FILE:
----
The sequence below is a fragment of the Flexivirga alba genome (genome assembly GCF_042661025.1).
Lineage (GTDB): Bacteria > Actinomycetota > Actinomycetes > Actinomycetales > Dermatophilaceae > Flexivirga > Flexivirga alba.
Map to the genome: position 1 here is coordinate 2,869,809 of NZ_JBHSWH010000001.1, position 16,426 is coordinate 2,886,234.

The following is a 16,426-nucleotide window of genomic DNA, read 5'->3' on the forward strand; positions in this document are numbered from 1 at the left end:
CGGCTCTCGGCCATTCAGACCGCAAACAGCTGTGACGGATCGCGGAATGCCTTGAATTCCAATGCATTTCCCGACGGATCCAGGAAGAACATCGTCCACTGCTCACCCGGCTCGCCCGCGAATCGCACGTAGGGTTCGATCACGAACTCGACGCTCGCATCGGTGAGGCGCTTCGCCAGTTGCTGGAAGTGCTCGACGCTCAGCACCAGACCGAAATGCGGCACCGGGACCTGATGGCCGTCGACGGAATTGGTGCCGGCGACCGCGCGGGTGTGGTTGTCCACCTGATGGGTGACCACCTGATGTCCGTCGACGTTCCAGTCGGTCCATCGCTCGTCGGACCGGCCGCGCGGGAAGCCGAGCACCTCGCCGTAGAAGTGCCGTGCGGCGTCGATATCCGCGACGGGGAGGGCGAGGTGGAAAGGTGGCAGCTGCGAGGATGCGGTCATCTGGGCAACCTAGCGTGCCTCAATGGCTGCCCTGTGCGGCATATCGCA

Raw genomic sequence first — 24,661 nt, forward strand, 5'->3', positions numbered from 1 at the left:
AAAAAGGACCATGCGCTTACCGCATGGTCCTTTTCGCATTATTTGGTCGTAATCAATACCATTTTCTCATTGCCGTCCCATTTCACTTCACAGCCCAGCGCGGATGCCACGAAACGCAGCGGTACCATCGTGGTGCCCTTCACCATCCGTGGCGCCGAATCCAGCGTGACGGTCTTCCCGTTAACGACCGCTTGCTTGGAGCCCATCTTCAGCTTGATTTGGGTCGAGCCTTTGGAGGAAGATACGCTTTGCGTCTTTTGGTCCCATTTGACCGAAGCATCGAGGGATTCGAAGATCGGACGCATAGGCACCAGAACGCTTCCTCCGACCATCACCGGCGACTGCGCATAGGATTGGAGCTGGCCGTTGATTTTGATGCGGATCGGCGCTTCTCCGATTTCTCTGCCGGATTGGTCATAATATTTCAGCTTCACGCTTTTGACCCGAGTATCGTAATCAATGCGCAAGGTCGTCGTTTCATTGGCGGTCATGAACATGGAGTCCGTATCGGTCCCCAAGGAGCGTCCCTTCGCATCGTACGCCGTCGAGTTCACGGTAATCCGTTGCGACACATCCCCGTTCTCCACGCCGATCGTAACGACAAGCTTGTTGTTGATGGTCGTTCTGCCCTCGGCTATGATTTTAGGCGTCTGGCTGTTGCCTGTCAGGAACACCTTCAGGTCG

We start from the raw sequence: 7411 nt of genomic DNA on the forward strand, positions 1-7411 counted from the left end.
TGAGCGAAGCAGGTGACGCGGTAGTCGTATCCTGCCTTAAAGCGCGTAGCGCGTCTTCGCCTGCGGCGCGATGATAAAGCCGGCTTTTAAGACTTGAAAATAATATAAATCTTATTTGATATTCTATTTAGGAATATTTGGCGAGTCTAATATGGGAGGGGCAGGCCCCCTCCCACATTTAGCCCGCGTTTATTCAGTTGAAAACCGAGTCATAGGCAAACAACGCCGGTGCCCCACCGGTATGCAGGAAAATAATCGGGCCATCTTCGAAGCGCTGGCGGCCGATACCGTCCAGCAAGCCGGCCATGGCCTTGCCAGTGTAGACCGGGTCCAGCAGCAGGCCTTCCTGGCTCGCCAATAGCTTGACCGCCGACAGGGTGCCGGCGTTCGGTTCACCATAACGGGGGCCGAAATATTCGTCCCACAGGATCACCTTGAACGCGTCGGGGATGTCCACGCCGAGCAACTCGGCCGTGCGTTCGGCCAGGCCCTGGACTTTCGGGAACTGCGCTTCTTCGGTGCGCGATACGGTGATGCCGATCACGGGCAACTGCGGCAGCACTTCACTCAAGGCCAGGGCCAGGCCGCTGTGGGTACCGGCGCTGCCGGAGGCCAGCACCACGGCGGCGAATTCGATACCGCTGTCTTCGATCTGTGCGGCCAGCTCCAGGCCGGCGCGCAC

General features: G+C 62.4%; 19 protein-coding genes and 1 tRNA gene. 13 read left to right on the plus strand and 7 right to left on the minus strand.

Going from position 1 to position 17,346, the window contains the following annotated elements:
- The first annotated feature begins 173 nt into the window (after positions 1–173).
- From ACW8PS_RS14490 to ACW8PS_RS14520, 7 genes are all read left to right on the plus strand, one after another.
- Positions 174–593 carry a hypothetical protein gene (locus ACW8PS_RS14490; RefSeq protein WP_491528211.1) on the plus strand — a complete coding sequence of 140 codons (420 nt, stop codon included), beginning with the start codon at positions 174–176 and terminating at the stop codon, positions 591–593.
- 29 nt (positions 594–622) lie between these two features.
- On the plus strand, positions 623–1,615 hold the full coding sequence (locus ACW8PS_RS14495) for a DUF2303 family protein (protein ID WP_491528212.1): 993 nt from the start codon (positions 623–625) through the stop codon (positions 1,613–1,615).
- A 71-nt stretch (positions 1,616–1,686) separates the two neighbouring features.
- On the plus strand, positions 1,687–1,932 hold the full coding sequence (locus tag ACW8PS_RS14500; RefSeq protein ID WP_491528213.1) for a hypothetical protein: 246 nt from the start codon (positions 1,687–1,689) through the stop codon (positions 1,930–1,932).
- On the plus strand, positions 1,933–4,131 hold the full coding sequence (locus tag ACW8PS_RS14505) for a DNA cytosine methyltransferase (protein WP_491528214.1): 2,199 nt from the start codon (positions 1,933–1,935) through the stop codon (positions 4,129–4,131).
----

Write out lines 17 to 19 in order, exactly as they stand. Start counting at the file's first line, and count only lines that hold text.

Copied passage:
- A 71-nt stretch (positions 1,616–1,686) separates the two neighbouring features.
- On the plus strand, positions 1,687–1,932 hold the full coding sequence (locus tag ACW8PS_RS14500; RefSeq protein ID WP_491528213.1) for a hypothetical protein: 246 nt from the start codon (positions 1,687–1,689) through the stop codon (positions 1,930–1,932).
- On the plus strand, positions 1,933–4,131 hold the full coding sequence (locus tag ACW8PS_RS14505) for a DNA cytosine methyltransferase (protein WP_491528214.1): 2,199 nt from the start codon (positions 1,933–1,935) through the stop codon (positions 4,129–4,131).